LONDON — Digging up the past has become politics, not archaeology. All round the world, whether in dusty archives or beneath sand-covered mounds, new “facts” are being uncovered, half-forgotten outrages reanalyzed, old myths debunked, old grievances exhumed and apologies or compensation, or both, demanded.
Starting first with more recent history, the supposed Turkish massacre of Armenians around 1915 has been resurrected — by Turkey’s critics, of course — with all kinds of documents and incriminating pictures — whose authenticity is immediately challenged. Newly discovered accounts of claimed British brutality in India in the early part of the century have generated new demands for apologies, as have British activities during the South African Boer War.
The cases of army deserters executed in World War I have been re-examined and several of the individuals pardoned. As part of the eternal quarrel between Britain and Ireland, the bloody events of the Easter uprising of 1916 have been redepicted.
Meanwhile World War II continues to be quarried for its undoubted horrors, injustices and brutalities. The headlines have been taken by compensation for Holocaust victims and lost bank accounts.
But this is proving to be just the tip of the iceberg. The archives are being trawled and scanned with new thoroughness to find and compensate the millions of forgotten sufferers from Nazi slave-labor practices . Property, treasures and pictures seized from Jewish families 60 pr 70 years ago are only now being identified and returned. New accounts of Japanese wartime barbarities are being exposed and dramatized — as, for example, in the harrowing and award-winning movie “Paradise Road,” on Japanese prison camps in Sumatra.
War “myths” and legends seem particularly vulnerable. Did Hitler really die in his bunker? Were Winston Churchill’s war speeches really his own?
Even more recent events, scarcely yet “history” at all, may not be what they seem.
Thus, the currently reopened inquiry into the Bloody Sunday event of 1971, when British troops were supposed to have shot unarmed civilians, is revealing, on the basis of deep digging and record tracing, that some of the “unarmed” civilians opened fire first that day with snipers’ rifles.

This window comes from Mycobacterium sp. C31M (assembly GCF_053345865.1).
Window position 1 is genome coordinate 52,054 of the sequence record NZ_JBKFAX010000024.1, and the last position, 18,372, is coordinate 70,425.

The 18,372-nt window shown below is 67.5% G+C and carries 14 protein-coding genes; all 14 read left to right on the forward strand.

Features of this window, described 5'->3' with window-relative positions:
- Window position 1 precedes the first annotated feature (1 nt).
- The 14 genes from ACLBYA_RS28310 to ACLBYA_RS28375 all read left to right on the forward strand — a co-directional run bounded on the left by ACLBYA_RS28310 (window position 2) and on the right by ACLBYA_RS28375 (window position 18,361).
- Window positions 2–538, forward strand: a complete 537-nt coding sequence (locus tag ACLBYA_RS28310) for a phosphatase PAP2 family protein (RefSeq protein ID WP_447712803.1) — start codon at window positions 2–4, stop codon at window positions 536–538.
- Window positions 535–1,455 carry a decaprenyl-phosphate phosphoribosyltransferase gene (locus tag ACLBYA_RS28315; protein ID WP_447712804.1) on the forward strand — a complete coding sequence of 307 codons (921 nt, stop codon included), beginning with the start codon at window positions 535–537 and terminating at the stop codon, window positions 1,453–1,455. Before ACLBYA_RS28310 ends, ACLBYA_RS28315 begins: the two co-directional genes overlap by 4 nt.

But it is not just the recent past which is being rescanned.
Anglo-Irish animosities are taking the quarrel back to the 17th century and English butchery in Ireland under Oliver Cromwell. The wildly misleading movie, Braveheart, about Scotland’s 13th-century hero William Wallace, has given the debate on Scottish independence a sharp new twist. Apologies are being demanded, and given, following fresh or rediscovered evidence of the undoubted brutalities of the early Crusades, especially the second crusade.
The latest jarring new “fact” is that the hero of British parliamentary history, Simon de Montfort, who called together the first English Parliament in 1265 , seemingly had anti-Semitic tendencies. This is what new researches into ancient documents show. As a result, indignant city managers in one British city, Leicester, have been taking his name off street signs and monuments.
And going back further still, new research reveals, that Stonehenge, the world-famous ring of giant neolithic stones in Wiltshire, often thought to have looked as it now does since the dawn of Britain, was in fact heavily restored by the Victorians. Nothing, it appears, is sacred or safe from the laser beam of modern archaeological investigation and the new technology of data search going back through the centuries.
The march of science means that little can be done to halt the reinvestigation of the past, with more and more chance of controversial new versions turning up. Science is taking us backward as well as forward.
But policymakers and wise leaders need to be careful about too much opening up of healed scar tissue. Some genocidal matters, such as the Holocaust and German concentration camps, will never be closed and deserve anyway to be kept open in people’s memories for their sheer, unimaginable, monstrosity.
But history is littered with extreme violence, tit-for-tat massacres and cruel pillage from its beginning — from the ancient Egyptian slaughter to Roman brutalities to Norman butchery to Mongol savagery. War is hell, as U.S. Civil War Gen. William Sherman long ago observed. Some events, however dreadful, just cannot be judged by today’s standards, nor should they be used to inflame old and forgotten disputes and tribal rivalries. Better that they should be allowed to rest, and be replaced by healing and joined hands — especially when they are many decades or centuries old.
Publicity-seeking politicians may argue that people “must know the truth” or “cannot live without knowing what happened to their grandparents, great grandparents or ancestors.”
But this is often just an excuse for score-settling and hatred stirring. What went on in South Africa a century ago, or in Turkey 80 years ago or in Ireland four centuries ago, or even some of the things that happened a mere 50 years ago in Europe and Asia, should now be buried — not by denial but by an absolute determination to look forward and to seek reconciliation, rather than ceaselessly disinterring the past and all its disputes.
So let the archaeologists carry on digging and the archivists carry on researching in a strict spirit of academic inquiry. But let the commentators, policymakers and political leaders restrain themselves from seizing every new “fact” and twisting it to their own ends and prejudices.
Not only is this unhelpful, but with every stage of history now being re-examined by new techniques, these polemicists could well find today’s “new facts” turning swiftly into tomorrow’s fairy story — which would leave them looking very silly.
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